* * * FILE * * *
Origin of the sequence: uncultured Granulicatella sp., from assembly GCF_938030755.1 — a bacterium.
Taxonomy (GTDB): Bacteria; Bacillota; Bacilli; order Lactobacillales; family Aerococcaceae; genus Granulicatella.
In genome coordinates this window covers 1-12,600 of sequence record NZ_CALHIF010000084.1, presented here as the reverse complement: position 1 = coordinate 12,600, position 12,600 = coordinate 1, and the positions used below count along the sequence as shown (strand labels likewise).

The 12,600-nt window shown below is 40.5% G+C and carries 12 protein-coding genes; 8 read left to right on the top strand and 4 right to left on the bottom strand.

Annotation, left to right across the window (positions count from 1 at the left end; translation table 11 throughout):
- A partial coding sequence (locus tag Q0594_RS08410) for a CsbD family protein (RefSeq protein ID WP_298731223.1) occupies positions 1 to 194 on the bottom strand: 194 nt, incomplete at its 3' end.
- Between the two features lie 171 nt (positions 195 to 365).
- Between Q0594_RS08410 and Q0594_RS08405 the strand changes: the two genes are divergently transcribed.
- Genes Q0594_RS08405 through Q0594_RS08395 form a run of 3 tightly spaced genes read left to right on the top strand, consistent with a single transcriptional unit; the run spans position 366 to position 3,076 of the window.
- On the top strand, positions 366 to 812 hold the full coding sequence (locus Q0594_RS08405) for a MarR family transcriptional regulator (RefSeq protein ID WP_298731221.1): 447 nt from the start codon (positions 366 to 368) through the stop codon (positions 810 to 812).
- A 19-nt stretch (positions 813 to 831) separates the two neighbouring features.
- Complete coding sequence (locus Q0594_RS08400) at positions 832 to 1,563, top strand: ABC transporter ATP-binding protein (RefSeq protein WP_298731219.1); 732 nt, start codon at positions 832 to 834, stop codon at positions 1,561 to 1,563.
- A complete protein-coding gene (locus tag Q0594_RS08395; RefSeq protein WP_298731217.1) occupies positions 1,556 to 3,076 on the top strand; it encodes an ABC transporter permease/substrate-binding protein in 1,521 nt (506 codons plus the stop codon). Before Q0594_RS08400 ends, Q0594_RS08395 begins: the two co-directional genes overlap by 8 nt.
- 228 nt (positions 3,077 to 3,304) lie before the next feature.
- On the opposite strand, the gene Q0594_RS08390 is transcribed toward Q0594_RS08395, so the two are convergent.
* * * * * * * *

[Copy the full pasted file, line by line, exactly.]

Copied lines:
Origin of the sequence: uncultured Granulicatella sp., from assembly GCF_938030755.1 — a bacterium.
Taxonomy (GTDB): Bacteria; Bacillota; Bacilli; order Lactobacillales; family Aerococcaceae; genus Granulicatella.
In genome coordinates this window covers 1-12,600 of sequence record NZ_CALHIF010000084.1, presented here as the reverse complement: position 1 = coordinate 12,600, position 12,600 = coordinate 1, and the positions used below count along the sequence as shown (strand labels likewise).

The 12,600-nt window shown below is 40.5% G+C and carries 12 protein-coding genes; 8 read left to right on the top strand and 4 right to left on the bottom strand.

Annotation, left to right across the window (positions count from 1 at the left end; translation table 11 throughout):
- A partial coding sequence (locus tag Q0594_RS08410) for a CsbD family protein (RefSeq protein ID WP_298731223.1) occupies positions 1 to 194 on the bottom strand: 194 nt, incomplete at its 3' end.
- Between the two features lie 171 nt (positions 195 to 365).
- Between Q0594_RS08410 and Q0594_RS08405 the strand changes: the two genes are divergently transcribed.
- Genes Q0594_RS08405 through Q0594_RS08395 form a run of 3 tightly spaced genes read left to right on the top strand, consistent with a single transcriptional unit; the run spans position 366 to position 3,076 of the window.
- On the top strand, positions 366 to 812 hold the full coding sequence (locus Q0594_RS08405) for a MarR family transcriptional regulator (RefSeq protein ID WP_298731221.1): 447 nt from the start codon (positions 366 to 368) through the stop codon (positions 810 to 812).
- A 19-nt stretch (positions 813 to 831) separates the two neighbouring features.
- Complete coding sequence (locus Q0594_RS08400) at positions 832 to 1,563, top strand: ABC transporter ATP-binding protein (RefSeq protein WP_298731219.1); 732 nt, start codon at positions 832 to 834, stop codon at positions 1,561 to 1,563.
- A complete protein-coding gene (locus tag Q0594_RS08395; RefSeq protein WP_298731217.1) occupies positions 1,556 to 3,076 on the top strand; it encodes an ABC transporter permease/substrate-binding protein in 1,521 nt (506 codons plus the stop codon). Before Q0594_RS08400 ends, Q0594_RS08395 begins: the two co-directional genes overlap by 8 nt.
- 228 nt (positions 3,077 to 3,304) lie before the next feature.
- On the opposite strand, the gene Q0594_RS08390 is transcribed toward Q0594_RS08395, so the two are convergent.